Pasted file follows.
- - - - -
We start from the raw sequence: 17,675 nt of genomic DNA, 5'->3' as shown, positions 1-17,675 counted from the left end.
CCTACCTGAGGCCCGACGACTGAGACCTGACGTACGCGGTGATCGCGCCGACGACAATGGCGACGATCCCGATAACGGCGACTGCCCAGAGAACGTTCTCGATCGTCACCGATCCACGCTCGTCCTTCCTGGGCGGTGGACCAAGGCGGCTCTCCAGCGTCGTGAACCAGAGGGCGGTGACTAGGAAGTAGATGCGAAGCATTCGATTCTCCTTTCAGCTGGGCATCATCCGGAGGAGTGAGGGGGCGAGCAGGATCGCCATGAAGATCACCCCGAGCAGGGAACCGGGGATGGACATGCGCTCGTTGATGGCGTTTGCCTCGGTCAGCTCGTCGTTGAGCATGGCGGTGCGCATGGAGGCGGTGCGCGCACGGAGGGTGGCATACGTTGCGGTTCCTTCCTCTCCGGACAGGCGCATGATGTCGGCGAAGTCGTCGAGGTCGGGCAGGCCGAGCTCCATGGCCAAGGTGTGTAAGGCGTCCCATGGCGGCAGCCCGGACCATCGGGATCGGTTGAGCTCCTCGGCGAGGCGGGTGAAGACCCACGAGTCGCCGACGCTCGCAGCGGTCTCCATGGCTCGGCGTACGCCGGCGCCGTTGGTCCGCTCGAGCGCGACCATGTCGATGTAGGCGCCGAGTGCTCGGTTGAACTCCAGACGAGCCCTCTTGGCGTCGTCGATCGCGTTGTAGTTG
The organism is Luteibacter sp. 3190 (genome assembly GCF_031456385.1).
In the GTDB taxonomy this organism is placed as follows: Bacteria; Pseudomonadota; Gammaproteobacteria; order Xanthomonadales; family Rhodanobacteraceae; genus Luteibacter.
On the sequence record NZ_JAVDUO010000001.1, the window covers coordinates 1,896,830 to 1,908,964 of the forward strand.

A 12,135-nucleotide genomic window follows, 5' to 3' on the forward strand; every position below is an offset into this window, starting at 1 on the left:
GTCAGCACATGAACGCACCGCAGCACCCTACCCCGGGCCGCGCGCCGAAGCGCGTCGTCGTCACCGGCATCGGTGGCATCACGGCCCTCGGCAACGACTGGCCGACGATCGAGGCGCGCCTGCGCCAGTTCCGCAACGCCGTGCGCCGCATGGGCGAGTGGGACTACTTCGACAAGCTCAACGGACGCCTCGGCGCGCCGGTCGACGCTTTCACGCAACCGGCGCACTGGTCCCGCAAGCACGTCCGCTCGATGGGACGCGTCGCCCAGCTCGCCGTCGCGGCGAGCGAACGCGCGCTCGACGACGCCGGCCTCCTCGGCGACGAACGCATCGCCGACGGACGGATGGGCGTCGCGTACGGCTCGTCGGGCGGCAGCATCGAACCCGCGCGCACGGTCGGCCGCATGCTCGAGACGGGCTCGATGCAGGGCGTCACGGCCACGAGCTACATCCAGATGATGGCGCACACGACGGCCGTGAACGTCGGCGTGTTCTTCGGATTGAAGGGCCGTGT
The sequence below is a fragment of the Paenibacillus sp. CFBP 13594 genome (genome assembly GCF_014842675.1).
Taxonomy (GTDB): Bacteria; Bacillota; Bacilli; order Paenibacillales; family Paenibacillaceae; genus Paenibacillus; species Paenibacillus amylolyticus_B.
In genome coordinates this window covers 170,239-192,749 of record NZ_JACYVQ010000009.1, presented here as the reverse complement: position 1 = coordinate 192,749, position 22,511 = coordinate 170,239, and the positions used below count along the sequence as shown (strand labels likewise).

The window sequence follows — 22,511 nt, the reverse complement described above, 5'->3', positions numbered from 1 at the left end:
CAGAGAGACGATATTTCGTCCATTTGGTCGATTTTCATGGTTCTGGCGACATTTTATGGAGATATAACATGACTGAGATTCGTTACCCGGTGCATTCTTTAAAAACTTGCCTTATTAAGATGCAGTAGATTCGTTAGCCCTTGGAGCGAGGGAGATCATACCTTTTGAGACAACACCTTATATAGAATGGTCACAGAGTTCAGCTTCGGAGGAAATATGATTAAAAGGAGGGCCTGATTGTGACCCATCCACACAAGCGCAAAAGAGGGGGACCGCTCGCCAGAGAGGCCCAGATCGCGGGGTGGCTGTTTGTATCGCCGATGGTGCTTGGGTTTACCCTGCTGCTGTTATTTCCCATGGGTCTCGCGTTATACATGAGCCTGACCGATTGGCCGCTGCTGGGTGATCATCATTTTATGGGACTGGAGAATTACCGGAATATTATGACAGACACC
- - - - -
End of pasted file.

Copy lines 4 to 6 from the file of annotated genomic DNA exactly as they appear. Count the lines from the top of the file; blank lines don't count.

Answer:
In the GTDB taxonomy this organism is placed as follows: Bacteria; Pseudomonadota; Gammaproteobacteria; order Xanthomonadales; family Rhodanobacteraceae; genus Luteibacter.
On the sequence record NZ_JAVDUO010000001.1, the window covers coordinates 1,896,830 to 1,908,964 of the forward strand.

A 12,135-nucleotide genomic window follows, 5' to 3' on the forward strand; every position below is an offset into this window, starting at 1 on the left: